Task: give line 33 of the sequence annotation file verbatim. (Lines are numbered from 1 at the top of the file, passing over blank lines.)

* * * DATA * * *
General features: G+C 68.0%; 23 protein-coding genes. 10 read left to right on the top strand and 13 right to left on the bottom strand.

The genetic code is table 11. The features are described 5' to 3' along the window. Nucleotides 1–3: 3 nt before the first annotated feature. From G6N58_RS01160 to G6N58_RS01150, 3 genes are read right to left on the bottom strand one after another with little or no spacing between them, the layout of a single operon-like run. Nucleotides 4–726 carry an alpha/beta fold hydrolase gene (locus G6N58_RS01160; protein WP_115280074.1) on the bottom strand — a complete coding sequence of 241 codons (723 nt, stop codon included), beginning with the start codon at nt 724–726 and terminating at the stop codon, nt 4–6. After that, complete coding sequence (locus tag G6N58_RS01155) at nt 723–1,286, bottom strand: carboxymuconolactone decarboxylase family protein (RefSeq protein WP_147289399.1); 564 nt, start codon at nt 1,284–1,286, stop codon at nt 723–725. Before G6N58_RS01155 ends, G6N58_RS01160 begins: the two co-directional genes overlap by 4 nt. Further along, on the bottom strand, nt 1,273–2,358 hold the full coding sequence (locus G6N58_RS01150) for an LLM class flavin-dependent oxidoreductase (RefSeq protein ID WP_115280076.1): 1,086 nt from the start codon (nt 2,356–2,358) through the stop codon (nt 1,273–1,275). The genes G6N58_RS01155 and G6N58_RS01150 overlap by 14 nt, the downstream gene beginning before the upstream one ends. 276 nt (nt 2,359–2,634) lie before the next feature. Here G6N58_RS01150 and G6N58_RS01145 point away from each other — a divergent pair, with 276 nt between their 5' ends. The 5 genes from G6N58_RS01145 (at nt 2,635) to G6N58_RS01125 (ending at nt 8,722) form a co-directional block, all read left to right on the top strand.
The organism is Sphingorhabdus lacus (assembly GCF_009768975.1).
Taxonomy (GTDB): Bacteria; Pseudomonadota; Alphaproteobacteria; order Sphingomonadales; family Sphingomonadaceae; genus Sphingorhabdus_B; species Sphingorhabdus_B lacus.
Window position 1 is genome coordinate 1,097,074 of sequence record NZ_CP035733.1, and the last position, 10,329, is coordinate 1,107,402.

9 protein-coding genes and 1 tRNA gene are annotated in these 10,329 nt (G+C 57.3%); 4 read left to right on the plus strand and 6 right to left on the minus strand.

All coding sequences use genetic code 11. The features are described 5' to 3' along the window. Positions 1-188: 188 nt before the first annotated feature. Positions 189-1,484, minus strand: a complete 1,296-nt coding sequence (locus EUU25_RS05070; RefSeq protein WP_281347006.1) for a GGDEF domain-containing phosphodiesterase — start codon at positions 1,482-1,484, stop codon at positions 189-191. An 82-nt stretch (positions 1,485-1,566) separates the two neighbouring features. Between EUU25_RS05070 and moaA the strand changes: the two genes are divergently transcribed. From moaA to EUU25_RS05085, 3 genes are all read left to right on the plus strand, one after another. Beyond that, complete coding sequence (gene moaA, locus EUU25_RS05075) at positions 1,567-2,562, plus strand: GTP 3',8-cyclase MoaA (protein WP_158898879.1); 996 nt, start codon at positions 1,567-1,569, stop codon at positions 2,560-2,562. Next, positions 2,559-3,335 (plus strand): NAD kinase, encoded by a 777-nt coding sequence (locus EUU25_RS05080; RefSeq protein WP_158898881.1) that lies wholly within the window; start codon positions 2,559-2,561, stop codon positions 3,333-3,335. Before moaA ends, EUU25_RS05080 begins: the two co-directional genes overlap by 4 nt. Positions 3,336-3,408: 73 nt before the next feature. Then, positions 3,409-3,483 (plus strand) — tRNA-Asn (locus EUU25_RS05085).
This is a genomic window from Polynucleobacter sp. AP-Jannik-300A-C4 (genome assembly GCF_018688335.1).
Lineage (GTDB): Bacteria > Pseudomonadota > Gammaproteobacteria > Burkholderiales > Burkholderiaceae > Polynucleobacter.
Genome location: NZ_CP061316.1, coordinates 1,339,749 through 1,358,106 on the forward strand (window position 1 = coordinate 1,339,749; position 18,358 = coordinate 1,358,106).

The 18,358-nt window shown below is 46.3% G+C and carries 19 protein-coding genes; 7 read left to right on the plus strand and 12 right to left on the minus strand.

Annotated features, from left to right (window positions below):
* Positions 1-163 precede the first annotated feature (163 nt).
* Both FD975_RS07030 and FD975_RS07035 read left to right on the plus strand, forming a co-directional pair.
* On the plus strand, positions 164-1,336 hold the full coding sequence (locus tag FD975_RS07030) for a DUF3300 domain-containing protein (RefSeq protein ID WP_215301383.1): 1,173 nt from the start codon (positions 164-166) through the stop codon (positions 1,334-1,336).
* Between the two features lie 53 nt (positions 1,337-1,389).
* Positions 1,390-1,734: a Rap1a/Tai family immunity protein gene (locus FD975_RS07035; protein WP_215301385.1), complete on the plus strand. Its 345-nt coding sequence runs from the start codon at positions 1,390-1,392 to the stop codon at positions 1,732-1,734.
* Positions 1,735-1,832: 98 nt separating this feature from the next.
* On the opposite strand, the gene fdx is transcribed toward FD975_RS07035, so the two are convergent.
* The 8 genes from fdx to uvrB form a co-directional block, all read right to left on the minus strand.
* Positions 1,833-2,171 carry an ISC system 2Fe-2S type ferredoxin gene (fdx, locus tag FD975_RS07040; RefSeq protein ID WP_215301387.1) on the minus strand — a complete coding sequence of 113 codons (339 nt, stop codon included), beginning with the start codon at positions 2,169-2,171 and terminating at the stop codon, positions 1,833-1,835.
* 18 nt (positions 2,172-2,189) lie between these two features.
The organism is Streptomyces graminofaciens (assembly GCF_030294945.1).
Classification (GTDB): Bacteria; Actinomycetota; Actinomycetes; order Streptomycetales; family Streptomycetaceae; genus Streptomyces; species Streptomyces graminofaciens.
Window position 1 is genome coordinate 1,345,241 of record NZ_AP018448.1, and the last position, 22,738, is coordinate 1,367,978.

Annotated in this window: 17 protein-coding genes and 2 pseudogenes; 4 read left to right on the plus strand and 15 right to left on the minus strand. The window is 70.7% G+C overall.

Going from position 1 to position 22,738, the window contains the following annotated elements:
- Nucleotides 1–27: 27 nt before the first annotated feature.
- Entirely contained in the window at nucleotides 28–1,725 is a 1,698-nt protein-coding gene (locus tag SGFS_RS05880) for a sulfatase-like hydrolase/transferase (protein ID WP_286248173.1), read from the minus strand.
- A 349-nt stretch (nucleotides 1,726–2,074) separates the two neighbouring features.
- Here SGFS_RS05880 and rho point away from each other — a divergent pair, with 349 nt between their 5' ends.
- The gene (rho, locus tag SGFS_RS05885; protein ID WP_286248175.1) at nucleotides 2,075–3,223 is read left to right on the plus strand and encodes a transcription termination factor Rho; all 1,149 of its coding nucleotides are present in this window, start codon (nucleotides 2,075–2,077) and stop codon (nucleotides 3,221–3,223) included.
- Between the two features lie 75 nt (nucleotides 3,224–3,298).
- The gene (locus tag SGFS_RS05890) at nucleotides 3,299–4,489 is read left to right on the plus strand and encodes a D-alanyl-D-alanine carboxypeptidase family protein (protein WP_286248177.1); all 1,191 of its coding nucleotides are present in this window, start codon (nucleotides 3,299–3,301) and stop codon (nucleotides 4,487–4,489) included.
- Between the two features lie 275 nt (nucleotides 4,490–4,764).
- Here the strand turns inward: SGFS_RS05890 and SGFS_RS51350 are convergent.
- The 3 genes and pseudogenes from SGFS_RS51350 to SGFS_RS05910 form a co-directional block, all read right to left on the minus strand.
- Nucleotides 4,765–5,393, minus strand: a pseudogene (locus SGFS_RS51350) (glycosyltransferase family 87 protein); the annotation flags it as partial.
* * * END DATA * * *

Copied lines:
- Between the two features lie 75 nt (nucleotides 3,224–3,298).